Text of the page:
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Judges might be able to lower court costs for low-income people

Demonstrating “undue hardship” to a judge may be able to lower a person’s court costs.

Under current law, anyone appearing in criminal or traffic court must pay a $75 surcharge to the court, unless the case is for a parking violation, which has a $12 surcharge. These are in addition to any fines imposed for a violation. Judges cannot waive them.

HF306 would require judges to consider reducing or eliminating the surcharge, including if the hardship that paying a fee or surcharge would place on the person’s immediate family. A judge could also impose community work service in lieu of the surcharge.

On a 19-0 vote, the House Public Safety and Criminal Justice Reform Finance and Policy Committee approved the bill Tuesday and sent it to the House Judiciary Finance and Civil Law Committee. Rep. Cedrick Frazier (DFL-New Hope) sponsors the proposal that has no Senate companion.

The bill specifies six factors a court must consider when determining a defendant’s ability to pay:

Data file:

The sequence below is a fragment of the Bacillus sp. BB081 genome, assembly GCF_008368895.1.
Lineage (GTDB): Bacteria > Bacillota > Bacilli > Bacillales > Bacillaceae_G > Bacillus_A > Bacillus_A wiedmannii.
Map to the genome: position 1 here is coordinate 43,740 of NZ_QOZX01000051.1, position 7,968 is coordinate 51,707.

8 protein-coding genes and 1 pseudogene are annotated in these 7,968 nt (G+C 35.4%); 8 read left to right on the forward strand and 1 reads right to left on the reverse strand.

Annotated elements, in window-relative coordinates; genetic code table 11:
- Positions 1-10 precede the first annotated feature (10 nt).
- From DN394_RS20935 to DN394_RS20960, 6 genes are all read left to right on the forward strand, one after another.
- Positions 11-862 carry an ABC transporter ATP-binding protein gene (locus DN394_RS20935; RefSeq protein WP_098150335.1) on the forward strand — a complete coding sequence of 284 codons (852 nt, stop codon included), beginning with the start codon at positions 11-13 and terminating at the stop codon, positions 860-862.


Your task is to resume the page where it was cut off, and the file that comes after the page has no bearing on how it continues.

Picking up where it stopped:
• income;
  • dependents;
  • financial resources;
  • basic living expenses;
  • receipt of a means-tested public assistance program; and
  • any special circumstances that may have bearing.

“This is not a free pass” to let hard-core and repeat offenders off without consequences, said Dave Hunt, a St. Paul city attorney. Rather, he said, the proposal would promote fairness in the criminal justice system by not overly punishing poor people.

“This individualizes justice,” he said. “It makes justice on a case-by-case basis, and I fully support that.”

The bill would require new language to be printed on the back of the “uniform traffic ticket” used by peace officers in the state: "All or part of the cost of this summons may be waived on a showing of indigency or undue hardship on you or your family."

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